Albert Camus fans, it’s time to plan your trip to New York. A month-long celebration of the author’s first visit to the city will be taking place from March 26th through April 19th. If you’re celebrating from home, read our review of his American Journals.
“[L]overs of more experimental books showed the ability to see things from different perspectives but it was comedy fans who scored the highest for relating to others.” A new study suggests that people who read books are nicer, reports The Independent. In our recent interview with author John Vaillant he wholly agreed. “Empathy is what gives you the access,” he told us. “I see the writer (fiction or nonfiction) as a kind of permeable membrane through which the thoughts, feelings, and experiences of others can pass and manifest.”
Okay, so earlier this week I mentioned Emily Nussbaum‘s excellent profile of Lena Dunham for New York Magazine. Now Lorrie Moore‘s written one too, for The New Yorker blog. The short piece, as you might imagine, is a near perfect meeting of author and subject; who could be better at writing about Girls?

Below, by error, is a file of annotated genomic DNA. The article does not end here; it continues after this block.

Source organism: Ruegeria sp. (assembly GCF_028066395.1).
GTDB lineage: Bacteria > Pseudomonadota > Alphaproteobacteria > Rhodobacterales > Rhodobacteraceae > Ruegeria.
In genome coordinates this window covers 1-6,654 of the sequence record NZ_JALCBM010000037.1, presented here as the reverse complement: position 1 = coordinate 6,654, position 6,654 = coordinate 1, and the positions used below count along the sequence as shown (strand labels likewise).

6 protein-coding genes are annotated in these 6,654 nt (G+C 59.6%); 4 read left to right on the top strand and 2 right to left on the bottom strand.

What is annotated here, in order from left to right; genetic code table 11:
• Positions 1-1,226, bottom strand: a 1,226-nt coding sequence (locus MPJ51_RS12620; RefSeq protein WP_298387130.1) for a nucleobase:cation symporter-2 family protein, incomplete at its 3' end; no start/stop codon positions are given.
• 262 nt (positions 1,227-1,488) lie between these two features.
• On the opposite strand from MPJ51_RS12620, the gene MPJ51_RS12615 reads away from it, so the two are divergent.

German-born footballer Bastian Schweinsteiger might just be living inside the D.H. Lawrence story, “The Captain’s Doll”. Schweinsteiger (who, it is helpful to mention, is the captain of his team) is suing a Chinese toy manufacturer for producing a doll that bears too striking a resemblance to the Manchester United midfielder. Oh, and did we mention that the “figurine” is also wearing a Nazi medal?
First there was Keith Richards’s autobiography, Life. Now he is writing a children’s book, complete with illustrations by his daughter. Gus & Me tells the story of Richards’s bond with his grandfather, which is slightly more normal than snorting his dad’s ashes.